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Hackers behind holiday crime spree demand $70 million, say they locked 1 million devices

Cybersecurity experts say the scale of the attack is unprecedented for criminal hackers.

The hacker gang behind an international crime spree that played out over the Fourth of July weekend says it has locked more than a million individual devices and is demanding $70 million in bitcoin to set them all free in one swoop.

The gang, the Russia-connected REvil, is best known for previously having hacked JBS, one of the world's largest meat suppliers, briefly halting its operations across much of North America. But this attack's potential scope is unprecedented, some cybersecurity experts said.

REvil began its spree Friday by compromising Kaseya, a software company that helps companies manage basic software updates. Because many of Kaseya's customers are companies that manage internet services for other businesses, the number of victims grew quickly. Instead of locking an individual organization, as ransomware gangs usually do, REvil locked each victim computer as a standalone target and initially asked for $45,000 to unlock each one.

President Joe Biden told reporters Sunday that he has "directed the full resources" of the government toward investigating the problem.

A shuttered Coop supermarket store in Stockholm on Saturday during a cyberattack against organizations around the world. Ali Lorestani / AFP - Getty Images

The Swedish grocery chain Coop is the largest known victim; it closed most of its about 800 stores all day Saturday. Its registers were controlled online by Visma Esscom, a Kaseya customer, and locked up and rendered unusable.

Exactly how many systems have been infected is unknown, although the number is likely to be sizable. The cybersecurity firm Huntress, which is helping Kaseya's response, said it was aware of more than 1,000 businesses that had been affected.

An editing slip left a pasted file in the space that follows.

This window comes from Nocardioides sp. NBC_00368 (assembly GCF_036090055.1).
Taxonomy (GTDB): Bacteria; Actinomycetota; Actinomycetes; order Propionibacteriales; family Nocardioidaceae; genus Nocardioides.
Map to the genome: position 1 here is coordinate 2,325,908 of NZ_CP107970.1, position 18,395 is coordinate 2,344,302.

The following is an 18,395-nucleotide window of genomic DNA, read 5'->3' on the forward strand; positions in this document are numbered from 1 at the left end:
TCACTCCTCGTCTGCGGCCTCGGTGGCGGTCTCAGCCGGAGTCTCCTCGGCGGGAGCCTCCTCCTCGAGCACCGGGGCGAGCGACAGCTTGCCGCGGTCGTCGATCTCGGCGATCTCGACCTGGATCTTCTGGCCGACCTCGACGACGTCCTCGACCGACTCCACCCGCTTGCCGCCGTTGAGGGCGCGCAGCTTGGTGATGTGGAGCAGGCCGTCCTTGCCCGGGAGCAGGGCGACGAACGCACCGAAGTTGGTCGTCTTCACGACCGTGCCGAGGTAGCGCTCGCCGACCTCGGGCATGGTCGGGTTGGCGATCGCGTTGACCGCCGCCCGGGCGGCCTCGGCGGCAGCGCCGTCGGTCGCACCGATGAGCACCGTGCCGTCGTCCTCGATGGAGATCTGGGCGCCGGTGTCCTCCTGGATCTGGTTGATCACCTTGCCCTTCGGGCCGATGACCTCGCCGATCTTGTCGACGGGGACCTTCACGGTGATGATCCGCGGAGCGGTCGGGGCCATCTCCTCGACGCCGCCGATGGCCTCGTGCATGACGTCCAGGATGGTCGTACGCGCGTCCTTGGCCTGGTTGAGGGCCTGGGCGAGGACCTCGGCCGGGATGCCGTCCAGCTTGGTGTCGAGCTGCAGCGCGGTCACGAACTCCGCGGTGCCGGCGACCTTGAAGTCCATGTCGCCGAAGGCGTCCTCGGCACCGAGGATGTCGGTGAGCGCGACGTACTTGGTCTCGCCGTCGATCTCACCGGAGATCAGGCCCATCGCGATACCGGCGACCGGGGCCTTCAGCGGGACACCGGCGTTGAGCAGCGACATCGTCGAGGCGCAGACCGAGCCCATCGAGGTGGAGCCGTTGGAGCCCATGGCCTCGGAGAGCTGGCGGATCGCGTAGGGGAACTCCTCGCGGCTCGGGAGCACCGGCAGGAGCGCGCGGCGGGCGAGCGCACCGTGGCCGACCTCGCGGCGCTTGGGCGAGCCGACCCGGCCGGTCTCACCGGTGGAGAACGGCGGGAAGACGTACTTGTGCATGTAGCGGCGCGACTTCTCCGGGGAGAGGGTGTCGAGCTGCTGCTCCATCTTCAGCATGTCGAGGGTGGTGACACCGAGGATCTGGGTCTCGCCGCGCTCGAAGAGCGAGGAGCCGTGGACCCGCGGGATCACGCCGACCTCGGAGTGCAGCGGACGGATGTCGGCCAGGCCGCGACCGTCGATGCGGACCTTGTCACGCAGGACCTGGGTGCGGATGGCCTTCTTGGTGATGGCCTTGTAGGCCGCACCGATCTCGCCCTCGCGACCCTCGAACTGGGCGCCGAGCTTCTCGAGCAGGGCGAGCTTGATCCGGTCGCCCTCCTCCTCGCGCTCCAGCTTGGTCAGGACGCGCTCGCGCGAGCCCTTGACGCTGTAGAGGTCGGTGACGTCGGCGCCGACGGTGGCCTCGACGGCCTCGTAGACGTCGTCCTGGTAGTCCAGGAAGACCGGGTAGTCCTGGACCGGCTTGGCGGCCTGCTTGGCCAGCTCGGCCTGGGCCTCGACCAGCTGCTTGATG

REvil's claim that it has compromised more than a million devices is impossible to prove, because few victims are speaking publicly and no government or company has a database of everyone who was hit. But that number is plausible, said Mikko Hypponen, a researcher at the cybersecurity company F-Secure, given that this strain of ransomware infects each device individually.

"Think about a retail chain, like grocery retail," Hypponen⁩ said. "Every single cashier system is an endpoint. Every laptop. Everybody in the sales has a system, multiple servers. Two hundred stores, 300 stores, they alone would have thousands of endpoints. And if a thousand Coop-like companies were infected, yes, you would have a million endpoints."

Regardless of the actual number of victims, it's extremely difficult to imagine victims banding together to jointly pay $70 million, said Allan Liska, an analyst at the cybersecurity firm Recorded Future. 

"Despite the braggadocio in their note, I actually think it is actually a sign they are overwhelmed," Liska said.

A million victims that each paid $45,000 would yield $45 billion, he noted.

"They are lowballing themselves at $70 million," he said.